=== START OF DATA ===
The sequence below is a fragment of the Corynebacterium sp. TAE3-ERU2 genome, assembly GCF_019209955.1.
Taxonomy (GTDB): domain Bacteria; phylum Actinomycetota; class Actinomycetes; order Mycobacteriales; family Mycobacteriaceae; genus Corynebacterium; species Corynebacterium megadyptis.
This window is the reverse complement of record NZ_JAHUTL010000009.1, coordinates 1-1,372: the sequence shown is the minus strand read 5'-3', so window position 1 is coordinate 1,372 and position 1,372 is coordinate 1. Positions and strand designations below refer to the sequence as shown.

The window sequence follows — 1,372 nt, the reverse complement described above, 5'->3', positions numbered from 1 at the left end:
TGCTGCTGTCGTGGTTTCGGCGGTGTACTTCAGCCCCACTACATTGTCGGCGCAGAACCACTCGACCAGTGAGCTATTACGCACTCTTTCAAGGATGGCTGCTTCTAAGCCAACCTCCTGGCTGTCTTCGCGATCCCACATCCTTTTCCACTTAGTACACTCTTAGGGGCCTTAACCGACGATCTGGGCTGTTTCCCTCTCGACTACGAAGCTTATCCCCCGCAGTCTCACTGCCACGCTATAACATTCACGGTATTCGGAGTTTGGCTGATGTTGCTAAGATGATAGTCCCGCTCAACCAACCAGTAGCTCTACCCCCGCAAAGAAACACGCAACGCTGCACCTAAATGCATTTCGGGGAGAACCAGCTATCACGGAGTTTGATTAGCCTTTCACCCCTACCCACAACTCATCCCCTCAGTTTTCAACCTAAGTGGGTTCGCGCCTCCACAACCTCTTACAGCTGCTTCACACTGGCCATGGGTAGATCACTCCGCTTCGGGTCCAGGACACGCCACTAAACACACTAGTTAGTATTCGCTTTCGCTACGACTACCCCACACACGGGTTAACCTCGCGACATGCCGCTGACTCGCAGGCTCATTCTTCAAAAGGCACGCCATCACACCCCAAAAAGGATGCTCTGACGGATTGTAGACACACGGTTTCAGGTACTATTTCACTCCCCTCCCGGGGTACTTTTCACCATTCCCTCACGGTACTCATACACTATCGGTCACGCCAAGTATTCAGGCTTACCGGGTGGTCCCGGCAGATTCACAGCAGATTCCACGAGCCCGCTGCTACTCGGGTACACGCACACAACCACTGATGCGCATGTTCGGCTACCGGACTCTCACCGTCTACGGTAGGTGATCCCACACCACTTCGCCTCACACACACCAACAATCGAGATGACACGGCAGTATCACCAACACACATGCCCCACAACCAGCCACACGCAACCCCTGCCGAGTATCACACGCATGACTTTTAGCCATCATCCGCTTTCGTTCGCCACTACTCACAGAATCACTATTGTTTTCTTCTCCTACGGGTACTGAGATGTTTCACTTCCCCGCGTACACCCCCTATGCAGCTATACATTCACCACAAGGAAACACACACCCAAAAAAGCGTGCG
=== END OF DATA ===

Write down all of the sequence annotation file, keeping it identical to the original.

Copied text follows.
The sequence below is a fragment of the Corynebacterium sp. TAE3-ERU2 genome, assembly GCF_019209955.1.
Taxonomy (GTDB): domain Bacteria; phylum Actinomycetota; class Actinomycetes; order Mycobacteriales; family Mycobacteriaceae; genus Corynebacterium; species Corynebacterium megadyptis.
This window is the reverse complement of record NZ_JAHUTL010000009.1, coordinates 1-1,372: the sequence shown is the minus strand read 5'-3', so window position 1 is coordinate 1,372 and position 1,372 is coordinate 1. Positions and strand designations below refer to the sequence as shown.

The window sequence follows — 1,372 nt, the reverse complement described above, 5'->3', positions numbered from 1 at the left end:
TGCTGCTGTCGTGGTTTCGGCGGTGTACTTCAGCCCCACTACATTGTCGGCGCAGAACCACTCGACCAGTGAGCTATTACGCACTCTTTCAAGGATGGCTGCTTCTAAGCCAACCTCCTGGCTGTCTTCGCGATCCCACATCCTTTTCCACTTAGTACACTCTTAGGGGCCTTAACCGACGATCTGGGCTGTTTCCCTCTCGACTACGAAGCTTATCCCCCGCAGTCTCACTGCCACGCTATAACATTCACGGTATTCGGAGTTTGGCTGATGTTGCTAAGATGATAGTCCCGCTCAACCAACCAGTAGCTCTACCCCCGCAAAGAAACACGCAACGCTGCACCTAAATGCATTTCGGGGAGAACCAGCTATCACGGAGTTTGATTAGCCTTTCACCCCTACCCACAACTCATCCCCTCAGTTTTCAACCTAAGTGGGTTCGCGCCTCCACAACCTCTTACAGCTGCTTCACACTGGCCATGGGTAGATCACTCCGCTTCGGGTCCAGGACACGCCACTAAACACACTAGTTAGTATTCGCTTTCGCTACGACTACCCCACACACGGGTTAACCTCGCGACATGCCGCTGACTCGCAGGCTCATTCTTCAAAAGGCACGCCATCACACCCCAAAAAGGATGCTCTGACGGATTGTAGACACACGGTTTCAGGTACTATTTCACTCCCCTCCCGGGGTACTTTTCACCATTCCCTCACGGTACTCATACACTATCGGTCACGCCAAGTATTCAGGCTTACCGGGTGGTCCCGGCAGATTCACAGCAGATTCCACGAGCCCGCTGCTACTCGGGTACACGCACACAACCACTGATGCGCATGTTCGGCTACCGGACTCTCACCGTCTACGGTAGGTGATCCCACACCACTTCGCCTCACACACACCAACAATCGAGATGACACGGCAGTATCACCAACACACATGCCCCACAACCAGCCACACGCAACCCCTGCCGAGTATCACACGCATGACTTTTAGCCATCATCCGCTTTCGTTCGCCACTACTCACAGAATCACTATTGTTTTCTTCTCCTACGGGTACTGAGATGTTTCACTTCCCCGCGTACACCCCCTATGCAGCTATACATTCACCACAAGGAAACACACACCCAAAAAAGCGTGCG